TicksYour pup is your cutest, furriest friend that you love romping around with or playing fetch with in the yard, but these innocent little pups face a few threats that can be very dangerous and even life-threatening so it is important that you protect them!

One of the biggest threats is actually the tiny little fleas and ticks or “bloodsuckers” that make their living based on your poor dogs suffering.

While they aren’t terribly hard to prevent or get rid of, it is important as a pet owner that you are well informed and show no mercy in getting rid of these nasty buggers!

How does your dog get these nasty parasites?

When you take that walk through the park to get some exercise, or romp through the yard together, these tiny bloodsuckers attach themselves to poor fido! Even playing or being near other dogs and cats poses a threat, but the biggest threat to your favorite canine companion is outdoor spaces with very long grass.

How can I tell if my dog has fleas or ticks?

Unfortunately, some dogs are rarely bothered by the bites of these tiny hitchhikers; but others become very irritated due to the allergic reaction affecting their skin. The images you envision of your dog losing it and scratching all over is rarely the case, but you should watch for signs of constant scratching. You should also look for visual signs such as flea dirt; otherwise known as flea poop, it looks like ground pepper and is evidence that at least a few of these parasites are taking up residence on your dog. Ticks burrow their heads into your dog’s skin to drink their blood, and the more blood they drink, the larger and more engorged they become, until they grow to the size of raisins or even small grapes. They fall off once they’ve finished feasting themselves on your dog’s blood, but then you’ll have a fat, bloated tick somewhere on your floor or in your house, maybe even your bed. Gross!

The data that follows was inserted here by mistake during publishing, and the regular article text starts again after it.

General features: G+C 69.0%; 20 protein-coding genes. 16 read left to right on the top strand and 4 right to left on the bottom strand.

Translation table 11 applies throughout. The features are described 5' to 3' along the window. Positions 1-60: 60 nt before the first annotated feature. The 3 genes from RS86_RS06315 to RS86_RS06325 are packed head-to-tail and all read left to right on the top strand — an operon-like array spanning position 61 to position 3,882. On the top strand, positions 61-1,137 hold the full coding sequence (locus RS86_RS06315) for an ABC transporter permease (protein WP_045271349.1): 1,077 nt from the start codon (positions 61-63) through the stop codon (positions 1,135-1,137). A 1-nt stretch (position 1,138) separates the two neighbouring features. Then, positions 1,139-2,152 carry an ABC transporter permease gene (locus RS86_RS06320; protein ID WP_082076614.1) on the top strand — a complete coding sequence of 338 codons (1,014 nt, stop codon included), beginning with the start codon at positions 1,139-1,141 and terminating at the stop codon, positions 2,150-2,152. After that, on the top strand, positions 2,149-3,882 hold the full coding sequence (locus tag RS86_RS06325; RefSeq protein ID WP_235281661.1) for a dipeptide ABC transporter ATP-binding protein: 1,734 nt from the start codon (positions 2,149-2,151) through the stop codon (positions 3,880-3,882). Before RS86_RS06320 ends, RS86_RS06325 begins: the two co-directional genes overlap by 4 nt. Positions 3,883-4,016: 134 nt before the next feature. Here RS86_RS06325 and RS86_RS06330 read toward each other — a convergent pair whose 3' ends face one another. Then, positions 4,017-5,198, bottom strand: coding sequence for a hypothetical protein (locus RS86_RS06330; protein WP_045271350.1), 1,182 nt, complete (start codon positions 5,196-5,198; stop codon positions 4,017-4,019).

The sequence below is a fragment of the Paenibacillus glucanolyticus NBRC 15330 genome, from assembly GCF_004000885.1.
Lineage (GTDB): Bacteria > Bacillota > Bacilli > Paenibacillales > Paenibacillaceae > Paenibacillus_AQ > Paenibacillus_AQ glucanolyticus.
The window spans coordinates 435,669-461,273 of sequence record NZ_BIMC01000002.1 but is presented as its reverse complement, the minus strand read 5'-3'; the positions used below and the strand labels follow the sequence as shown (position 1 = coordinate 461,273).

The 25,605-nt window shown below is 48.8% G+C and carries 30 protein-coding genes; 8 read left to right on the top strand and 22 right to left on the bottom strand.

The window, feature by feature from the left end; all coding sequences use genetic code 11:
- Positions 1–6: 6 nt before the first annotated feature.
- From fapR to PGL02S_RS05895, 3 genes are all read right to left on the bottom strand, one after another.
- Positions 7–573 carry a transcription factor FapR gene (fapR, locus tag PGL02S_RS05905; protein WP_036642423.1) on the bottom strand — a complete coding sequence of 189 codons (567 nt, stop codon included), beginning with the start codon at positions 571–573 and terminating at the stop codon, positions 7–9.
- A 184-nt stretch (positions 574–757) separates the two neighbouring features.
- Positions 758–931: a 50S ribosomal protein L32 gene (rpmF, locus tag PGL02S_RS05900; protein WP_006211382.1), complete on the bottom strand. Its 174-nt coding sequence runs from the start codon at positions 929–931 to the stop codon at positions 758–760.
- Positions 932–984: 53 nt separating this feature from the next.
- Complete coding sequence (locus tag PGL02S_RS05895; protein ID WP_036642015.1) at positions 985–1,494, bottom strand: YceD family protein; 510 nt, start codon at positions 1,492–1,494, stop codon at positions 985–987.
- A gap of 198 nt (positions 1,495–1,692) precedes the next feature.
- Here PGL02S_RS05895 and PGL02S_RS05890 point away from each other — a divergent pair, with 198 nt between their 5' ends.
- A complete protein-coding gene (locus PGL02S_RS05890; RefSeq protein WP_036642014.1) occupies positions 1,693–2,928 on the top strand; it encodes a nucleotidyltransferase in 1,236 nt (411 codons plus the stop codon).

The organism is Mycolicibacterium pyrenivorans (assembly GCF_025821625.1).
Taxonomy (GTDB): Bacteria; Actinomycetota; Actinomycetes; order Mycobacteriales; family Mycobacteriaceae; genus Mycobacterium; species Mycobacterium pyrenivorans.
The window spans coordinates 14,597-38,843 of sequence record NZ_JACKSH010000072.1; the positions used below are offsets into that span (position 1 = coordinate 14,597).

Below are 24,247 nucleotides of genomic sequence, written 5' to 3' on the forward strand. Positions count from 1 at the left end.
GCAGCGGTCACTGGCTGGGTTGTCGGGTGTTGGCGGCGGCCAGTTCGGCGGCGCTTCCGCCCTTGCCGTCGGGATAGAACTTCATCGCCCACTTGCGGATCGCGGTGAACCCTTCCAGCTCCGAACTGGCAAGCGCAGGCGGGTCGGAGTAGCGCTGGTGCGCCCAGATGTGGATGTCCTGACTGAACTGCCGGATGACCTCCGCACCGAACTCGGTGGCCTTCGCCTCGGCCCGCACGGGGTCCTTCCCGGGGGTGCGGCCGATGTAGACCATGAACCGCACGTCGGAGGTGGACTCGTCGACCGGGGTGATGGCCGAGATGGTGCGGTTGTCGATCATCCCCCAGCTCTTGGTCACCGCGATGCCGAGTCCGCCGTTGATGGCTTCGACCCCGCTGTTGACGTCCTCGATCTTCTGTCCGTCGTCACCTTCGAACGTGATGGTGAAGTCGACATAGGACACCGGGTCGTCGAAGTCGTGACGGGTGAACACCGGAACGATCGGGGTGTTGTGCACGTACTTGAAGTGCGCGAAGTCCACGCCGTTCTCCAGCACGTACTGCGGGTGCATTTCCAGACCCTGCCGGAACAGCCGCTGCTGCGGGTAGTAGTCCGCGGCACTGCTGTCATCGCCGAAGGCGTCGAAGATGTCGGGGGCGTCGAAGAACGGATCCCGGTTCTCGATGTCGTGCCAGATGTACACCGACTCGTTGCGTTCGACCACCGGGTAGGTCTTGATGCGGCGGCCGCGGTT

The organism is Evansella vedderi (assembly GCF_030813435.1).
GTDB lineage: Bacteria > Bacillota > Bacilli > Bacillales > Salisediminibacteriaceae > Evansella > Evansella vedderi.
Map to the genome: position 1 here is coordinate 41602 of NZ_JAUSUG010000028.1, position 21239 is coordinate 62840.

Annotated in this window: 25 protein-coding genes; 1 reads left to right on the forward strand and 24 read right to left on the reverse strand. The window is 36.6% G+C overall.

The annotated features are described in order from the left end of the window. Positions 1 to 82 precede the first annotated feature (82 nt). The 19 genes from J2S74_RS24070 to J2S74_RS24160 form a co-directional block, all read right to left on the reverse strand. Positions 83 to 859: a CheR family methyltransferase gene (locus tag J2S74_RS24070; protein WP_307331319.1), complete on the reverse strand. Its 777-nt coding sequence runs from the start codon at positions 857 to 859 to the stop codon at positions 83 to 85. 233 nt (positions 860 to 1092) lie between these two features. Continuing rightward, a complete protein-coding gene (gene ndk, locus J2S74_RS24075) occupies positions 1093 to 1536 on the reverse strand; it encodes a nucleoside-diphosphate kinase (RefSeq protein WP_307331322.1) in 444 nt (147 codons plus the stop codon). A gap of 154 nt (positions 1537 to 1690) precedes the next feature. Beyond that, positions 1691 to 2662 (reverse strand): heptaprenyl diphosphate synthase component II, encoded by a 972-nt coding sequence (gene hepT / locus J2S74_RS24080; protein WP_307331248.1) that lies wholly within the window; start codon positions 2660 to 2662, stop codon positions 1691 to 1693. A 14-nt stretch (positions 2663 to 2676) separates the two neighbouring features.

How can I get rid of these nasty bugs?

Removing fleas and ticks are two different processes, here’s the easiest way to get rid of these gross parasites:

Ticks: Removing ticks is a very delicate procedure because if you pull or squeeze a little too hard the tick head could break off in your dog’s skin or cause the release of disease spreading fluids. So here’s what you do: head to your local pet store and pick up one of the fancy tools for removing ticks quickly and easily, or if you are feeling a little luckier grab your handy tweezers – but make sure you grab the entire tick and pull strong and steadily to remove the whole body. Be sure to ignore the old wives’ tales of using nail polish or a match to remove a tick, as these don’t work and could end up harming your dog.

Fleas: You thought pulling a parasite off your pups body with tweezers was not fun? Fleas are even more difficult to get rid of, because they live an entire life cycle in three weeks – meaning their numbers can rapidly grow. An adult female can lay hundreds of eggs during her life, meaning your pet’s flea population could reach the hundreds or even thousands in the matter of a few months. To effectively remove the fleas means killing the adults and all eggs, larvae and pupae on your pet and in your home to stop their life cycle completely. So be prepared for lots of cleaning and vacuuming to ensure that you have vigilantly eliminated the entire flea family.

In a best case situation, your poor pup never has to encounter this unpleasant experience, so if you are reading this before your pooch has fleas or ticks. Call us today to discuss the best course of prevention for your canine companion!

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